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Life After Debt Deal

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By Joel Dresang                        

Stock market valuations took off on news that the high-stakes political standoff on the federal debt ceiling was ending. Then suddenly the markets fell on another report signaling that U.S. economic growth was slowing.

Such concerns shouldn’t unhinge long-term investors focused on corporate earnings and interest rates, Brian Kilb, executive vice president and chief operating officer of Landaas & Company, said in a Milwaukee radio interview.

Click the audio player above to hear the interview, from Aug. 1, 2011.

“In the long run, what matters in the markets is interest rates and earnings. So pretty much anything you tell me about the economy or about politics or anything above and beyond interest rates and earnings, in the long run, isn’t going to matter – unless it affects those two things,” Brian told talk show host Ted Kanavas at WISN-AM (1130).

For weeks prior to the deadline for raising the federal debt ceiling, Bob Landaas was pooh-poohing the political drama and pointing to lower yields on the 10-year Treasury note as a sign that the showdown in Washington mattered little to serious investors.

“I’ve been through this time and time and time again only to find that at the last minute, Congress raises the debt ceiling and nobody brings it up anymore,” Bob said in a previous article. “The financial markets are telling you that they think this is a non-event.”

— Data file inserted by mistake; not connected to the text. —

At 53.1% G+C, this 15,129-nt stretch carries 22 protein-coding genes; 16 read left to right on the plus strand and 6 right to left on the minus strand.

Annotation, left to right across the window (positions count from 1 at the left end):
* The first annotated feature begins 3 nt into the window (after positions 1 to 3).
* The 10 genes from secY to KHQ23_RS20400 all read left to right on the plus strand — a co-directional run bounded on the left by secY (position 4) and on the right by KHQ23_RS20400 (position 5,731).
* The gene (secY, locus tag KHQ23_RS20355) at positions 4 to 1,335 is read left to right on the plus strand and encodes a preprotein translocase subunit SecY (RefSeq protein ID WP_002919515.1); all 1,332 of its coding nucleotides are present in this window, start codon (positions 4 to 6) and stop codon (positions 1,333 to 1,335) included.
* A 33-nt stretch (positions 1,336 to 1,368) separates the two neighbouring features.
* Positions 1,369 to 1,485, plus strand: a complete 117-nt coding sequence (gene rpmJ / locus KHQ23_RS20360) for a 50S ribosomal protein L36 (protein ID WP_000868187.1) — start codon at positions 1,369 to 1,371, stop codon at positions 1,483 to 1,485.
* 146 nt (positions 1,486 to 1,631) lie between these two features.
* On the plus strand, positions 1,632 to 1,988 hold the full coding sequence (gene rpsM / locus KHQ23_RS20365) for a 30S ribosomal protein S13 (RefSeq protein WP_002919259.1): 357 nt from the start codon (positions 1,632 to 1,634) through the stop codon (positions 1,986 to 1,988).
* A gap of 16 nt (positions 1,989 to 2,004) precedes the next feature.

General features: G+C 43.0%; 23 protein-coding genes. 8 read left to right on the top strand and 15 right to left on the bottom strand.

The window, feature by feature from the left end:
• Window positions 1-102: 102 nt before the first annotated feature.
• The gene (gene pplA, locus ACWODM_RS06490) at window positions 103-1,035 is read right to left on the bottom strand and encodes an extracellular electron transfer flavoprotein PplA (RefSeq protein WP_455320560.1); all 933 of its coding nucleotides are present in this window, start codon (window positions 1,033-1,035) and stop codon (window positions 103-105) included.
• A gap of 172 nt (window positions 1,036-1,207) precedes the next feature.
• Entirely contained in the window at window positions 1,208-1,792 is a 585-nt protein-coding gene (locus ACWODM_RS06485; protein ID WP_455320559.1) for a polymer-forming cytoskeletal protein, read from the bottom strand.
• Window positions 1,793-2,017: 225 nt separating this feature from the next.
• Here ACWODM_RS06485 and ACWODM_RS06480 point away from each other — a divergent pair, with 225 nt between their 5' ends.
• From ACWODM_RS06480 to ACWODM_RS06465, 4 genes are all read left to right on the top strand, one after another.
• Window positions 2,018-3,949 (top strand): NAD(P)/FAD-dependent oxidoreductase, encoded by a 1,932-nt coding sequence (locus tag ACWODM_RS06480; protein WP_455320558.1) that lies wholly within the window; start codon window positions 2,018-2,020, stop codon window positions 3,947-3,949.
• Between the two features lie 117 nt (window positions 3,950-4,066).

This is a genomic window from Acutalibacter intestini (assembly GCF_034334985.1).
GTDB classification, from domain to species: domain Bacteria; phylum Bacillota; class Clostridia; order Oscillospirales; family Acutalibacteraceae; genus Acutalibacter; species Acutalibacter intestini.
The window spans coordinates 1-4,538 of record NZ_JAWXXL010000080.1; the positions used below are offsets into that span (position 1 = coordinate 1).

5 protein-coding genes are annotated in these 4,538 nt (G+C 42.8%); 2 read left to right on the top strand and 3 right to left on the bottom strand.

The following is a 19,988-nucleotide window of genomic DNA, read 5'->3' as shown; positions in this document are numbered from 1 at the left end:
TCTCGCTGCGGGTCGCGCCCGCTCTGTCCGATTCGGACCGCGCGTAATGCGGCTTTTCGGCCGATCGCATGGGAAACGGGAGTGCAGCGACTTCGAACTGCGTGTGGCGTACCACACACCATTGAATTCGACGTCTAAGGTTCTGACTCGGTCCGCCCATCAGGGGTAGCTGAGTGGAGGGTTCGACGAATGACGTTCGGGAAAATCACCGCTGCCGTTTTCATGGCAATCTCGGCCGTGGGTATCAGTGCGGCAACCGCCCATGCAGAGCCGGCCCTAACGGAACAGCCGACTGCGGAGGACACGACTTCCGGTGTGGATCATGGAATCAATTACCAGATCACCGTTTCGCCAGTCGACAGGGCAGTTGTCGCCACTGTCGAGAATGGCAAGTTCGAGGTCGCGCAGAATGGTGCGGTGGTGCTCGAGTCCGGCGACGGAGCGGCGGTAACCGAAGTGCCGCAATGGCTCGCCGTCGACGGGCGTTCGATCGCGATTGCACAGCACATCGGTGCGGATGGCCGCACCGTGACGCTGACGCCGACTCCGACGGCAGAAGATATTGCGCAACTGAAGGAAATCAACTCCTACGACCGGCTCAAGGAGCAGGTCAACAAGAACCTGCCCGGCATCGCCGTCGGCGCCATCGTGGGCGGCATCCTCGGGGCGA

To read more, please click here.

“We’re in an incredibly low interest rate environment, with earnings numbers from the last quarter that I think were stronger than most people would think,” Brian said.

“We have an earnings forecast for next year that shows 14 percent growth in earnings, as we sit now. So if you’re me sitting here today looking just at interest rates and earnings of stocks, you have reason to be pretty optimistic.”

Asked for his perspective, Brian said he considered the debt-limit agreement – which includes spending cuts and a bipartisan commission to recommend longer-term policies – as an early step in a necessary process.

“In the short run, in the day-to-day, in the week-to-week, it’s very political. And I think people overreact to it. Certainly, our inability to manage a balanced fiscal budget is a huge problem in the long run, but I think we know that,” Brian said. “As long as I see progress in the long run, I’m going to continue to remain optimistic that we’re moving in the right direction.”

Joel Dresang is vice president of communications at Landaas & Company.

initially posted Aug. 2, 2011

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